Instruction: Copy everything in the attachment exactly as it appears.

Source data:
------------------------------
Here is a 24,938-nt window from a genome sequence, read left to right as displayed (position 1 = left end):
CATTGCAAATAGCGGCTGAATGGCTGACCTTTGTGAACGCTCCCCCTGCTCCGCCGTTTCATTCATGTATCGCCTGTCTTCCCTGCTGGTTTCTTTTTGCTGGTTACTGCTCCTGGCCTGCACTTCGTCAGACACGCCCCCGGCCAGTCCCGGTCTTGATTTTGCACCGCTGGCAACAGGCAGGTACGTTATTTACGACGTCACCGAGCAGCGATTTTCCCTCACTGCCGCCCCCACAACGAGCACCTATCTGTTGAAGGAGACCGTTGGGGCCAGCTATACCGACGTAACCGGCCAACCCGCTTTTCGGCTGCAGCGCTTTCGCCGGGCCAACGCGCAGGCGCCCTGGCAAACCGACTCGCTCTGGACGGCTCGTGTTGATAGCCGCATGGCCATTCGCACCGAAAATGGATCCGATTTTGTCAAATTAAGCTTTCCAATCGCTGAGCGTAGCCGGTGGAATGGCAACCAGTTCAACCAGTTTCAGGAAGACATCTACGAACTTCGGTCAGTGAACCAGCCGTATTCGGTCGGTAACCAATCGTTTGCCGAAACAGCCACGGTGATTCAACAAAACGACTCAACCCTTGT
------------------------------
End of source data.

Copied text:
Here is a 24,938-nt window from a genome sequence, read left to right as displayed (position 1 = left end):
CATTGCAAATAGCGGCTGAATGGCTGACCTTTGTGAACGCTCCCCCTGCTCCGCCGTTTCATTCATGTATCGCCTGTCTTCCCTGCTGGTTTCTTTTTGCTGGTTACTGCTCCTGGCCTGCACTTCGTCAGACACGCCCCCGGCCAGTCCCGGTCTTGATTTTGCACCGCTGGCAACAGGCAGGTACGTTATTTACGACGTCACCGAGCAGCGATTTTCCCTCACTGCCGCCCCCACAACGAGCACCTATCTGTTGAAGGAGACCGTTGGGGCCAGCTATACCGACGTAACCGGCCAACCCGCTTTTCGGCTGCAGCGCTTTCGCCGGGCCAACGCGCAGGCGCCCTGGCAAACCGACTCGCTCTGGACGGCTCGTGTTGATAGCCGCATGGCCATTCGCACCGAAAATGGATCCGATTTTGTCAAATTAAGCTTTCCAATCGCTGAGCGTAGCCGGTGGAATGGCAACCAGTTCAACCAGTTTCAGGAAGACATCTACGAACTTCGGTCAGTGAACCAGCCGTATTCGGTCGGTAACCAATCGTTTGCCGAAACAGCCACGGTGATTCAACAAAACGACTCAACCCTTGT